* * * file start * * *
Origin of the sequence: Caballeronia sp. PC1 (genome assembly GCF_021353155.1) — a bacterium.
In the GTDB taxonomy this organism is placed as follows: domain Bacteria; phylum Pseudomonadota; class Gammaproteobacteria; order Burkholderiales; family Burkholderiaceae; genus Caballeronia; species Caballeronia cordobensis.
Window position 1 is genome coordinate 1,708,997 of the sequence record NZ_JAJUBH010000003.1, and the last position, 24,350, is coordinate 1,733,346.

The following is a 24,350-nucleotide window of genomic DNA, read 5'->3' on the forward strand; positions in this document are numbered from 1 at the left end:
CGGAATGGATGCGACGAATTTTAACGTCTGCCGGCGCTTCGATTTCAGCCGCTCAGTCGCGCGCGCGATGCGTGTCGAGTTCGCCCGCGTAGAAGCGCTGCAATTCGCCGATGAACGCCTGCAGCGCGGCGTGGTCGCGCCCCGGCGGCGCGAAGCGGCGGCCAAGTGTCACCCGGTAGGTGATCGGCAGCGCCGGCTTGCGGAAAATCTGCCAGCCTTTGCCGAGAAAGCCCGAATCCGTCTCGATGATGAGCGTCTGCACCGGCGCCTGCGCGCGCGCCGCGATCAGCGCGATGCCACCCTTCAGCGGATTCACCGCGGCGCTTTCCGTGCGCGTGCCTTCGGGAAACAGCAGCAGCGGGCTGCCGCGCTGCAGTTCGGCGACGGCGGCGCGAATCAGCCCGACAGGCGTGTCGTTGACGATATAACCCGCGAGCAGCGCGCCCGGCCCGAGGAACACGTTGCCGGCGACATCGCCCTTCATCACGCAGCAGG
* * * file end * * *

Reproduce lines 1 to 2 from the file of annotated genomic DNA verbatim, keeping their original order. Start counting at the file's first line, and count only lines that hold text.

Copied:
Origin of the sequence: Caballeronia sp. PC1 (genome assembly GCF_021353155.1) — a bacterium.
In the GTDB taxonomy this organism is placed as follows: domain Bacteria; phylum Pseudomonadota; class Gammaproteobacteria; order Burkholderiales; family Burkholderiaceae; genus Caballeronia; species Caballeronia cordobensis.